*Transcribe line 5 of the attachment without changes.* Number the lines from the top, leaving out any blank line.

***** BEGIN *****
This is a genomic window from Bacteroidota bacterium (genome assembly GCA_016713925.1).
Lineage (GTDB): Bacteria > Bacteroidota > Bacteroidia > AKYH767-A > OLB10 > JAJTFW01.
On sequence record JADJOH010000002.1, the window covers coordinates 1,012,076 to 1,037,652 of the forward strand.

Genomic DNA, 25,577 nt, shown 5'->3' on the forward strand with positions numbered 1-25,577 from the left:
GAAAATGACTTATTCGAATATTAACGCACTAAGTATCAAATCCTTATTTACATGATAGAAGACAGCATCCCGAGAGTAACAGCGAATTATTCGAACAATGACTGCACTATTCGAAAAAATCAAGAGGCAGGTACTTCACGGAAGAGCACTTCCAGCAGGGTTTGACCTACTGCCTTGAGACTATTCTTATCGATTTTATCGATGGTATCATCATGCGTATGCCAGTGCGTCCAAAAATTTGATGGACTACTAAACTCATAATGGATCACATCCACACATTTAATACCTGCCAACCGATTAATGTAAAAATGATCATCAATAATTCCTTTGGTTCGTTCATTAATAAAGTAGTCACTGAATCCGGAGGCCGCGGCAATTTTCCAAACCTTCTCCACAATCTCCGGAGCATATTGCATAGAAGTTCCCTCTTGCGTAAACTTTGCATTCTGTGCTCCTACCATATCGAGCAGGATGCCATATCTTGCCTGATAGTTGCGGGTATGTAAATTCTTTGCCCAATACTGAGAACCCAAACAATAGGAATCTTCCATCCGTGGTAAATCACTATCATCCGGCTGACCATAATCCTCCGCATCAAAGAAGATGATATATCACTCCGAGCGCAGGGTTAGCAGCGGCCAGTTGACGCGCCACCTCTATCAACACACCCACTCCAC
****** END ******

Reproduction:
GAAAATGACTTATTCGAATATTAACGCACTAAGTATCAAATCCTTATTTACATGATAGAAGACAGCATCCCGAGAGTAACAGCGAATTATTCGAACAATGACTGCACTATTCGAAAAAATCAAGAGGCAGGTACTTCACGGAAGAGCACTTCCAGCAGGGTTTGACCTACTGCCTTGAGACTATTCTTATCGATTTTATCGATGGTATCATCATGCGTATGCCAGTGCGTCCAAAAATTTGATGGACTACTAAACTCATAATGGATCACATCCACACATTTAATACCTGCCAACCGATTAATGTAAAAATGATCATCAATAATTCCTTTGGTTCGTTCATTAATAAAGTAGTCACTGAATCCGGAGGCCGCGGCAATTTTCCAAACCTTCTCCACAATCTCCGGAGCATATTGCATAGAAGTTCCCTCTTGCGTAAACTTTGCATTCTGTGCTCCTACCATATCGAGCAGGATGCCATATCTTGCCTGATAGTTGCGGGTATGTAAATTCTTTGCCCAATACTGAGAACCCAAACAATAGGAATCTTCCATCCGTGGTAAATCACTATCATCCGGCTGACCATAATCCTCCGCATCAAAGAAGATGATATATCACTCCGAGCGCAGGGTTAGCAGCGGCCAGTTGACGCGCCACCTCTATCAACACACCCACTCCAC